- New standards such as the Society of Motion Picture and Television Engineers (SMPTE)-2022-1, 2022-6, and others, are breaking down the industry’s reliance on proprietary techniques and systems. As we have seen time and again, robust common standards are a strong catalyst to industry change.
- Ultra-high definition (UHD) video (4K and 8K) is here. To support these enormously demanding services with today’s infrastructure, we are bundling dual and quad coax together. Clearly, this is only a stopgap as we look for a better solution. Do we go with another “to-be-finalized” standard, or do we leverage a ubiquitous and rich set of existing standards?
- 10-Gigabit Ethernet is now where 1-Gigabit Ethernet was just a few years ago; the technology is available at commodity pricing. A universe of compatible equipment exists at a range of price points to accommodate ever-tightening budgets. Additionally, the industry has already defined 40-Gigabit-per-second (Gbps), 100-Gbps and 250-Gbps Ethernet standards, ensuring a long future.
When deployed as part of an end-to-end IP environment, such connectivity provides multiple advantages including; efficient routing, link aggregation, multipoint distribution and time synchronization.
Unlocking the Potential of End-to-End IP
SMPTE-2022 is playing a central role in the industry transition to the all-IP studio by providing a suite of standards concerned with the transmission of compressed and uncompressed video over IP. SMPTE-2022-6, in particular, provides a wrapper that encapsulates uncompressed baseband video like SMPTE 292M (and other signals), so that it can be carried in IP frames.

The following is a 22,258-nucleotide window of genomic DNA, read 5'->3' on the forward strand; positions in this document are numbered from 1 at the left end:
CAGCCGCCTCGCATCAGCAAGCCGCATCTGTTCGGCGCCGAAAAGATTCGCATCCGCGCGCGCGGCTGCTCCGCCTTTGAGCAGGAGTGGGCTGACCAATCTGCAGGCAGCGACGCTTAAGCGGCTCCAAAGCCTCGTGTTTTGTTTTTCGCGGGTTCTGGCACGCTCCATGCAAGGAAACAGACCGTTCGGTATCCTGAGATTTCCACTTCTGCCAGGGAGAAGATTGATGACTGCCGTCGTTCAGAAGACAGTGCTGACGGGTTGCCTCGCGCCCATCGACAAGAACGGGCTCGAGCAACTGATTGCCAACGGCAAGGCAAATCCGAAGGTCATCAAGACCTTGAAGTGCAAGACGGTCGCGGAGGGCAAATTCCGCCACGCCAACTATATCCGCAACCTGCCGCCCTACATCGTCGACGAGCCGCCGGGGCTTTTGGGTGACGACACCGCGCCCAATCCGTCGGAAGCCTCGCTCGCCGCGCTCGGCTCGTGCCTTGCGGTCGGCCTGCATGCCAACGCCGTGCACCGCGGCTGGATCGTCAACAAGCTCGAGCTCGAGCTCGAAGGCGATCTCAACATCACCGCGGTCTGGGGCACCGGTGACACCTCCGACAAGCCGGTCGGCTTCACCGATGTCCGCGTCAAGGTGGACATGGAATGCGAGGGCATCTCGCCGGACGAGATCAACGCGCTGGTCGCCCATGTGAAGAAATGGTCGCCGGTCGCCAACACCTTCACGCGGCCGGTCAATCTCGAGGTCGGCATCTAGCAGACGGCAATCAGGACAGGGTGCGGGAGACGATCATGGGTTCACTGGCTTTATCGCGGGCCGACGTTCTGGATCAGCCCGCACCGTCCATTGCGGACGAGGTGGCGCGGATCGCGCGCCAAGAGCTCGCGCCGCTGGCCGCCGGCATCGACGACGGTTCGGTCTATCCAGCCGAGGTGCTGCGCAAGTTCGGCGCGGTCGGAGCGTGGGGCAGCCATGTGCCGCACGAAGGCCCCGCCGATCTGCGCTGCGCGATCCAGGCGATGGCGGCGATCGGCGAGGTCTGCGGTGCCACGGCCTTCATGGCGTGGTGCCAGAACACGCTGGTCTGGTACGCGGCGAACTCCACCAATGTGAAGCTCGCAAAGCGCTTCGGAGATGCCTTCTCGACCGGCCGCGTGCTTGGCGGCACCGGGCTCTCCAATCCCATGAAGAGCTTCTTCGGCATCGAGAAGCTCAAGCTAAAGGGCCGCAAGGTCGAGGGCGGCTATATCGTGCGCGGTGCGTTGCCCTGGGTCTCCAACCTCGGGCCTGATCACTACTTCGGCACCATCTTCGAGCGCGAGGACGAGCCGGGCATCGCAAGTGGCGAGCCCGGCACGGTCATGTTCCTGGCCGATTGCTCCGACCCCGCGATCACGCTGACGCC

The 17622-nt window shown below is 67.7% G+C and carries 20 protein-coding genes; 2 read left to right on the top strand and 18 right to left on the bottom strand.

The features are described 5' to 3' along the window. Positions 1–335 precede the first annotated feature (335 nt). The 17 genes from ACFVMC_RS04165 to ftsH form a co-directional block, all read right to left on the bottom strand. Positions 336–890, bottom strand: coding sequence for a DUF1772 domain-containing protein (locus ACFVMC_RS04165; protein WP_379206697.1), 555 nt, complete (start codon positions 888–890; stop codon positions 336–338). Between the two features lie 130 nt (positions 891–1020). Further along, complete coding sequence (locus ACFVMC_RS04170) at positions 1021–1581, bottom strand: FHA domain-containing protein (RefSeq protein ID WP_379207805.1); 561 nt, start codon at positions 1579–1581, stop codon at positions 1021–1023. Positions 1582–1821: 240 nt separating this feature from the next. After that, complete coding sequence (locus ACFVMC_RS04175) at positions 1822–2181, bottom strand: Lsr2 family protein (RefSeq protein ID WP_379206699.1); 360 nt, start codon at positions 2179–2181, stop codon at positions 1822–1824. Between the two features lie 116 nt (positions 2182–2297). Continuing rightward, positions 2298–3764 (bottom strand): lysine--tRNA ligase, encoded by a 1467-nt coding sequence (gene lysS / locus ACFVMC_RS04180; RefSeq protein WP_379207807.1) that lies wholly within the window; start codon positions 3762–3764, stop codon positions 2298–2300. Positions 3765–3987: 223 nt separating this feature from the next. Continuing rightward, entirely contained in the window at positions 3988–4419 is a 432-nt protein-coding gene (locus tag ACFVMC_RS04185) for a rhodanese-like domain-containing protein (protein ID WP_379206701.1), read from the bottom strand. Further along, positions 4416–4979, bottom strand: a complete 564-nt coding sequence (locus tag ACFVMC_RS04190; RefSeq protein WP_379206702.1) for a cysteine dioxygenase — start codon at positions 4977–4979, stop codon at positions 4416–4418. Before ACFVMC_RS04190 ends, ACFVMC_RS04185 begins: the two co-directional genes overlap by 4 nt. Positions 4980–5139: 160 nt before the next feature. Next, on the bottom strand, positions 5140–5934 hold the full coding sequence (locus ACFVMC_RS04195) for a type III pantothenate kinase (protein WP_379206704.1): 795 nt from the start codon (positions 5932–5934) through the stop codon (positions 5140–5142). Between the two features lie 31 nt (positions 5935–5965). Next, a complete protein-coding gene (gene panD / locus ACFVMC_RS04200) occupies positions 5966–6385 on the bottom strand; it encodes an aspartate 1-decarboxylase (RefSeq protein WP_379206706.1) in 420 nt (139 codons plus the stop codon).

Once these signals can be carried as high-bit-rate IP traffic, studios can take advantage of a wide range of existing, standardized IP mechanisms to optimize media transport. (Table 1 offers some examples.)
Table 1. IP Protocols
|Standard||Description||What is does|
|SMPTE-2022-6||High Bitrate Media Transport||Provides a container format to encapsulate existing uncompressed video signals|
|RTP||Real Time Protocol||Adds timestamps and sequence numbers for error detection and clock recovery|
|UDP||User Data Protocol||Adds port numbers so multiple streams can be carried to same destination and be easily separated|
|IP||Internet Protocol||Adds additional address and routing abilities to span global networks|
|MAC||Media Access Control||Fundamental to “Ethernet,” provides basic addressing and endpoint differentiation|
When deployed as part of an end-to-end IP environment, these mechanisms can provide a number of advantages, including: